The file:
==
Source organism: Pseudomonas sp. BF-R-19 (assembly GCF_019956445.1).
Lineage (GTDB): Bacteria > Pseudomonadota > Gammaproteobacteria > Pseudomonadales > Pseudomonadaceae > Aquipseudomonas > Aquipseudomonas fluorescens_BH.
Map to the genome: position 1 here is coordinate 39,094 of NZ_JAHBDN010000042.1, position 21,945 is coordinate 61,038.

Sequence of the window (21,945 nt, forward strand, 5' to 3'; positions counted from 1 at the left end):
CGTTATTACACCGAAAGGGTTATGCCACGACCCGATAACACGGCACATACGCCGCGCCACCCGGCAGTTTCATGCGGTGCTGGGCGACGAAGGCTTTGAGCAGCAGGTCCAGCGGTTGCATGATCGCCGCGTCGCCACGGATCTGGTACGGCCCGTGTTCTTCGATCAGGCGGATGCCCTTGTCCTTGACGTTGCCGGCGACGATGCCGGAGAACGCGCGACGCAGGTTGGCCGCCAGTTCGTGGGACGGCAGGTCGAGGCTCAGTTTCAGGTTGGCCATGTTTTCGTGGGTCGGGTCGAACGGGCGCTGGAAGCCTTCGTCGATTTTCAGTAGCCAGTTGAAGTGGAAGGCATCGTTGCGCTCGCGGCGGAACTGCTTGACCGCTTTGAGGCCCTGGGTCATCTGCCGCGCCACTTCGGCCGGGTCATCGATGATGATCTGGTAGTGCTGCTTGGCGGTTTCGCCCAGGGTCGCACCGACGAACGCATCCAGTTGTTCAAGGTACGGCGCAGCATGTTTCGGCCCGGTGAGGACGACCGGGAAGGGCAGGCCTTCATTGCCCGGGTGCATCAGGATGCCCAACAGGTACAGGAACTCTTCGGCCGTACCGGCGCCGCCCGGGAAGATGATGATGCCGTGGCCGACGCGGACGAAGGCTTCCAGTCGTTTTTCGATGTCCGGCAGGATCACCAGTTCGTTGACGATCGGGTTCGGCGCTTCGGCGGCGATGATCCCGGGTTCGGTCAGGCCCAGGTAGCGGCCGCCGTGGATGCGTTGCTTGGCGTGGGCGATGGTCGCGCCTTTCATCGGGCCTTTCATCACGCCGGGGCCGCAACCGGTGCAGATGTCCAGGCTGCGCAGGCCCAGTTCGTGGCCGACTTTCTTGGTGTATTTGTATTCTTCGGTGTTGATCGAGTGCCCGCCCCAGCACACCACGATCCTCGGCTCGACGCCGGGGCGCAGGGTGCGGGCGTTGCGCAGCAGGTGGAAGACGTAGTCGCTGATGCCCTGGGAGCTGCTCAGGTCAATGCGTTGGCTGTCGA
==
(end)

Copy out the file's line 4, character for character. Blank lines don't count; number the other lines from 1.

Sequence of the window (21,945 nt, forward strand, 5' to 3'; positions counted from 1 at the left end):